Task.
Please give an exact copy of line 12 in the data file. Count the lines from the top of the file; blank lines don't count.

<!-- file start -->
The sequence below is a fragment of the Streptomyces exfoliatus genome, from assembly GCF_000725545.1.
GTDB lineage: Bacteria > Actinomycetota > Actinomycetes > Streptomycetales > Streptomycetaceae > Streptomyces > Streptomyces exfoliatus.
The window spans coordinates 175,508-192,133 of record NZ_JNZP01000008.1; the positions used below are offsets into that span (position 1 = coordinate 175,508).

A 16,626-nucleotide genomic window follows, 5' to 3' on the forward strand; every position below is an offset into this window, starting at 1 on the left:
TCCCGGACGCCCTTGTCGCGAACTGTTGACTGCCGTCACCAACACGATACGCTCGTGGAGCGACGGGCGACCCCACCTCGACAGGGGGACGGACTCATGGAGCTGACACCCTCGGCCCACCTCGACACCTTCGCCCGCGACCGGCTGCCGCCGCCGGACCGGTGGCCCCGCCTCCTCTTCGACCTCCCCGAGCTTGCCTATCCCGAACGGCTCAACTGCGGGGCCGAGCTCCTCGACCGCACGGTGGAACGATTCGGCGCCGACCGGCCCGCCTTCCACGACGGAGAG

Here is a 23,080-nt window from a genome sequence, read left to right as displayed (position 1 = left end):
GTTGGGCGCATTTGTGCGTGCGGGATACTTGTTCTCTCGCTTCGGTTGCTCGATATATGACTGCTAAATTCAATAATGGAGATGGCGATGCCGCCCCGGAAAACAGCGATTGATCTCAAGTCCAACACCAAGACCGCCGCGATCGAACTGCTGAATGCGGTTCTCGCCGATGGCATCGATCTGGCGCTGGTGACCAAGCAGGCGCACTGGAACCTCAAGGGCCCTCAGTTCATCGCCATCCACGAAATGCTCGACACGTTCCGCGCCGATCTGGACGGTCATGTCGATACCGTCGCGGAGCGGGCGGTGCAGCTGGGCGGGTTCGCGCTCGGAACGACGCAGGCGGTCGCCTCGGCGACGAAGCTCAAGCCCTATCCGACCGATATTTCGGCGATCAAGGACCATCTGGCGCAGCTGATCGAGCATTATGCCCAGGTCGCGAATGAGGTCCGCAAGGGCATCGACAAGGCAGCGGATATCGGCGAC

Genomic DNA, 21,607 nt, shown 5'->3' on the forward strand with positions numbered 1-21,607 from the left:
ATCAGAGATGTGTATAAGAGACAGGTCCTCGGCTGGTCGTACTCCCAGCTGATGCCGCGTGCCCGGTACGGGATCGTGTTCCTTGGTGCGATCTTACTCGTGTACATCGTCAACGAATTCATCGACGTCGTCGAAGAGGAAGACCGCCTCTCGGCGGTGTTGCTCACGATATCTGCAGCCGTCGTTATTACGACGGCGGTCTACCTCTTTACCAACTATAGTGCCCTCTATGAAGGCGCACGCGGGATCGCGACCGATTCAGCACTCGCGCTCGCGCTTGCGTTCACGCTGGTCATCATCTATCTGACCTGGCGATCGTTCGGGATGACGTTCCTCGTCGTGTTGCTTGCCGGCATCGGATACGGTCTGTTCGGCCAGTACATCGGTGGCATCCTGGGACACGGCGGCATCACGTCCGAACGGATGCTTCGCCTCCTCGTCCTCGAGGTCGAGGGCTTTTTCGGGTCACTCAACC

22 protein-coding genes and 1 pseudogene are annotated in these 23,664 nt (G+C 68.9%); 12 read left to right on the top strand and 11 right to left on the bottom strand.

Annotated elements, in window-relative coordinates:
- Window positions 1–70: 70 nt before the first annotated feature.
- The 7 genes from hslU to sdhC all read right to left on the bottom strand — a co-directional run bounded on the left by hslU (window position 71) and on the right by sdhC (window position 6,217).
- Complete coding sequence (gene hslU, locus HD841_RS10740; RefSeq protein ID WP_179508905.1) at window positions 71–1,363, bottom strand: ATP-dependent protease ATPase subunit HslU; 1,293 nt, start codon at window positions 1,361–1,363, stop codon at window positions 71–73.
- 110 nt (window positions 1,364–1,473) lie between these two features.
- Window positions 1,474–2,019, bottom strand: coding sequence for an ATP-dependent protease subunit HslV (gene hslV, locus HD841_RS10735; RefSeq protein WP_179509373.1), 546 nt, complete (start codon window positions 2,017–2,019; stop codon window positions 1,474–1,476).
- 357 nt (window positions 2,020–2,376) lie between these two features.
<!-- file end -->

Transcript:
- Window positions 1–70: 70 nt before the first annotated feature.